Although not a product category we immediately associate with the petrochemical industry, cosmetics are arguably where many of us have the closest, most regular contact with fossil chemicals over our lifetimes.
Since a typical cosmetic contains about 15–20 ingredients, using at least five cosmetic products a day means putting around 75–100 chemicals on your skin. The overwhelming majority are petroleum derivatives.
Although oil-based ingredients are found across all personal care segments, the fact that even decorative cosmetics rely on petro by-products is perhaps most surprising.
Decorative cosmetics cover any chemical formula that alters the colour and accents of facial features: foundations, lip colour, eyeliner, eyeshadow, and blush. It makes up the third largest cosmetics sub-market after skin and hair care.
The idea that non-essential consumer items marketed as carefree luxuries sustain the most environmentally destructive industries is particularly discomforting for consumers, driving increasing numbers to greener choices.
Oily skin? Blame Petrochemicals
Although millions of tonnes are produced every year, most of us are unfamiliar with the arcane petro-molecules that pad out cosmetics purses the world over.
Global production capacity for polyethylene glycol, a fossil-based moisturiser and emulsifier used to combine water and oil, is around 21 million tonnes. Between 10, 000 to 100, 000 tonnes of the preservative phenoxyethanol are imported or made in the EU each year.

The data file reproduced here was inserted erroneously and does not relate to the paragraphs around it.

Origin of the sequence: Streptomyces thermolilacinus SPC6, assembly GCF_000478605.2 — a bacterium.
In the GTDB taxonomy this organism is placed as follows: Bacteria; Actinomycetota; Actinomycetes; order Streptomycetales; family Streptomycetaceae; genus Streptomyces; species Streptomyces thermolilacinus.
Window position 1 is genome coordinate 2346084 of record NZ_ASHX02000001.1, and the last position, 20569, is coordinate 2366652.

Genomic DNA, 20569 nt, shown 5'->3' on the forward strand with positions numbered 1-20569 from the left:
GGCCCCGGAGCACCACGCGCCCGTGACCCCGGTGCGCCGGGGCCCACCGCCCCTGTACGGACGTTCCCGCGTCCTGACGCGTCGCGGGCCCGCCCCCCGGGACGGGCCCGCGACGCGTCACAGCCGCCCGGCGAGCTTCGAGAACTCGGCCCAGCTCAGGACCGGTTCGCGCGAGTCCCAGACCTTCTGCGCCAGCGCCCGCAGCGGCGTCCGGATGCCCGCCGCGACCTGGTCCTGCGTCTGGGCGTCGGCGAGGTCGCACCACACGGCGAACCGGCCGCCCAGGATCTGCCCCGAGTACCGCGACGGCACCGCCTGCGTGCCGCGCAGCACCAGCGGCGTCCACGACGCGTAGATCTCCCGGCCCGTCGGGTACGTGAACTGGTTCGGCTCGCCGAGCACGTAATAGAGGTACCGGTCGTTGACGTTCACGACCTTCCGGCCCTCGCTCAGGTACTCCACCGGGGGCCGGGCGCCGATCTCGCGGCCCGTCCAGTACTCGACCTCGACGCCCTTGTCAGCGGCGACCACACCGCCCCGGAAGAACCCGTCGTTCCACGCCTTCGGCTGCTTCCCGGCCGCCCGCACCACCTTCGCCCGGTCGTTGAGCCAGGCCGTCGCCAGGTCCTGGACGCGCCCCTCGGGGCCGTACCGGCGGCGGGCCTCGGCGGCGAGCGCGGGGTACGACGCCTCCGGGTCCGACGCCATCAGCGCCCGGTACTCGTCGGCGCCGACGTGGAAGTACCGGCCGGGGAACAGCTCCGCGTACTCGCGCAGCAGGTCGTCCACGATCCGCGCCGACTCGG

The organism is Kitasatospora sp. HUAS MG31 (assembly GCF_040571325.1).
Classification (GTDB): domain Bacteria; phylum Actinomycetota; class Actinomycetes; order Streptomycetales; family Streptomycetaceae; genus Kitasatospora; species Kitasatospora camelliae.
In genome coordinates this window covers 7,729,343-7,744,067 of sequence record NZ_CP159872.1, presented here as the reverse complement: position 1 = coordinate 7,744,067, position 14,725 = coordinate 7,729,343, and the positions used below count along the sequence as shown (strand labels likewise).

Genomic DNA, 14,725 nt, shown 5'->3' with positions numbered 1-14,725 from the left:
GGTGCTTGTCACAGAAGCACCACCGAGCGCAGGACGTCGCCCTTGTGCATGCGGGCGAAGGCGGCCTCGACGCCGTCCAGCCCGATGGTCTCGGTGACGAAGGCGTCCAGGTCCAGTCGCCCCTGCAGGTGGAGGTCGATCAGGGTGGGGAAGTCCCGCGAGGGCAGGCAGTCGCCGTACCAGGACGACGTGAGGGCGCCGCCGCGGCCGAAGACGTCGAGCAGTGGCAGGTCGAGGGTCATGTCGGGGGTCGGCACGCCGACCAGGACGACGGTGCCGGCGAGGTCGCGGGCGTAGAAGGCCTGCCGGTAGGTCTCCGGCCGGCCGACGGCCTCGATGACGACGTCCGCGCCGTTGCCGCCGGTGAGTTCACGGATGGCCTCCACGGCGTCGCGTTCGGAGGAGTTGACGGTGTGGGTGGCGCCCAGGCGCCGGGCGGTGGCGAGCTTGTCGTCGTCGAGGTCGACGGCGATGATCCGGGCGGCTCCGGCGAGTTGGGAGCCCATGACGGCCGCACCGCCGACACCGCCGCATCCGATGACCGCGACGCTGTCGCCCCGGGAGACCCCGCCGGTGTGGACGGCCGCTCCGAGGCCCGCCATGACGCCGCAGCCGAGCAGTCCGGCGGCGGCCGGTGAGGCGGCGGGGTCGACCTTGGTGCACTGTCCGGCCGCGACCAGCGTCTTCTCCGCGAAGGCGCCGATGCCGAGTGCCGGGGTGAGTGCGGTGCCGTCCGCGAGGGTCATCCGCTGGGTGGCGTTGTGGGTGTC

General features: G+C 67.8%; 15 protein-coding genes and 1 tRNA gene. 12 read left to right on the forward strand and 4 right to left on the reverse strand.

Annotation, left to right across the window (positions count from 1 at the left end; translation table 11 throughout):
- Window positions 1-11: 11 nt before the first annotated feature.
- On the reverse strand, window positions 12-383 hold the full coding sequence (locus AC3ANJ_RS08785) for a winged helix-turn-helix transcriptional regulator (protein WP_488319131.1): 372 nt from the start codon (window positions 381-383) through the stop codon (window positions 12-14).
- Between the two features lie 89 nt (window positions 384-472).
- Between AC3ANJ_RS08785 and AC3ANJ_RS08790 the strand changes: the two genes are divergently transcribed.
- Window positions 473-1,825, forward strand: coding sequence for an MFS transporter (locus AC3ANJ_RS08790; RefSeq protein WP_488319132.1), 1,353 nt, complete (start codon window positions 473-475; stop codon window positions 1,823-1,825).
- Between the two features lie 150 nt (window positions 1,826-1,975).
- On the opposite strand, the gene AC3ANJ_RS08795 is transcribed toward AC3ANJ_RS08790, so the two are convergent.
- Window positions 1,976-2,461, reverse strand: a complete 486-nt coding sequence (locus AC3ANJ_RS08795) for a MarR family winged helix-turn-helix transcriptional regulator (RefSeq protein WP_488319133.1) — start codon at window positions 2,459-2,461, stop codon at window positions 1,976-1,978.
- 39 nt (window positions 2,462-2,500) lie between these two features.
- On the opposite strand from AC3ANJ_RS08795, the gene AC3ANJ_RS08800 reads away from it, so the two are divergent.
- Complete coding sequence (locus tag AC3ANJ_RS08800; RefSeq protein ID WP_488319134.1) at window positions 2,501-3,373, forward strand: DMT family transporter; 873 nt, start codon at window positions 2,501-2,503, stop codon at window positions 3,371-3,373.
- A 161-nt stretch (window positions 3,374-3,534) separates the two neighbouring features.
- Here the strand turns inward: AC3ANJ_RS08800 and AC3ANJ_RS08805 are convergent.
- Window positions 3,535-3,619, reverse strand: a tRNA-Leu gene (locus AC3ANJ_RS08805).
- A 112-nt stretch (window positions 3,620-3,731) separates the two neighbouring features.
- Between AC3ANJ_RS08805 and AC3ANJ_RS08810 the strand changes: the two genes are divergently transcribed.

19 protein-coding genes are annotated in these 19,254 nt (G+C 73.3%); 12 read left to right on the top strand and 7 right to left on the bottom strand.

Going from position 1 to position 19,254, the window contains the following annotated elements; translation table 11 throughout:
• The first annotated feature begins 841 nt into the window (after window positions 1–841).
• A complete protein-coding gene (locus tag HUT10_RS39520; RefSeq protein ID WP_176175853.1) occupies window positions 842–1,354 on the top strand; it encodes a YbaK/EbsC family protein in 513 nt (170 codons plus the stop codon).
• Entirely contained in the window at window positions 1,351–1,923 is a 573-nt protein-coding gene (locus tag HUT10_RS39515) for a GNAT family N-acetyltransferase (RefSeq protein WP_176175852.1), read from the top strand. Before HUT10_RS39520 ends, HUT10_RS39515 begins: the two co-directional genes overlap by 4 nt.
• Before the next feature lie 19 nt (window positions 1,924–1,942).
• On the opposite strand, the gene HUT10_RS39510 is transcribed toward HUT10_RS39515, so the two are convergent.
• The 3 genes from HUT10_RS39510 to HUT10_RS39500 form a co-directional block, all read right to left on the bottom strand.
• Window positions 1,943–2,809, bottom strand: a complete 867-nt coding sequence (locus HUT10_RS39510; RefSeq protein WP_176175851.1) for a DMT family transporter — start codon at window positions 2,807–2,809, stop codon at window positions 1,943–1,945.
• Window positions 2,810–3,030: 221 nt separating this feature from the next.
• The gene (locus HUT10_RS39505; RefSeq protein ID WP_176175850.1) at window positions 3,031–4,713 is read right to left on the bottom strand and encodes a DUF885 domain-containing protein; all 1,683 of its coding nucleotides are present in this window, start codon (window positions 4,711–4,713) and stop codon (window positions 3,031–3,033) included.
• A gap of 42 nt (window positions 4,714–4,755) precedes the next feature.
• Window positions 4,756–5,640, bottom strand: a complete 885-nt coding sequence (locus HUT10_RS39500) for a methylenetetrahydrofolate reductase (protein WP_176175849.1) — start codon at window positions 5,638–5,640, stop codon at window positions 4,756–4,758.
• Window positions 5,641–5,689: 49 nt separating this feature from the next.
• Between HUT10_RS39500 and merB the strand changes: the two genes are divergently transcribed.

Even though the safety profile of phenoxyethanol is still debated, it can be found inside almost every item found in an average cosmetics bag: eye shadow, mascara, eyeliner, foundation, concealer, and blush
Acrylates copolymer is another common petrochemical ingredient found in eyeshadows, mascara, eyebrow pencils and lipsticks. This is a film-forming agent that underlies smooth-as-silk application and that soft-touch skin feel after a freshly applied product.
Blotting Out Oil In Cosmetics
While the skin-enhancing and product-preserving properties of these chemicals are hard to beat, there is increasing reason for manufacturers to find alternatives.
Fashion has come under growing scrutiny for its sustainability practices only in the past half decade or so. A similar shift is likely to occur in cosmetics as consumers become alive to the environmental costs of their beauty spending.
In fact, an increasing demand for organic cosmetics and biocosmetics is one of the biggest shifts happening in the personal care landscape. The latter are cosmetics products made from plants, animals, microbes, enzymes, insects or crops.
As with any bio-based product, different biocosmetics come under different grades of sustainability. While by definition all biocomestics are made with renewable resources, some go a step further by accounting for the land-use and biodiversity impacts of the crops that go into them. 100% bio-based and organic cosmetics are made using ingredients grown free of synthetic pesticides or fertilizers.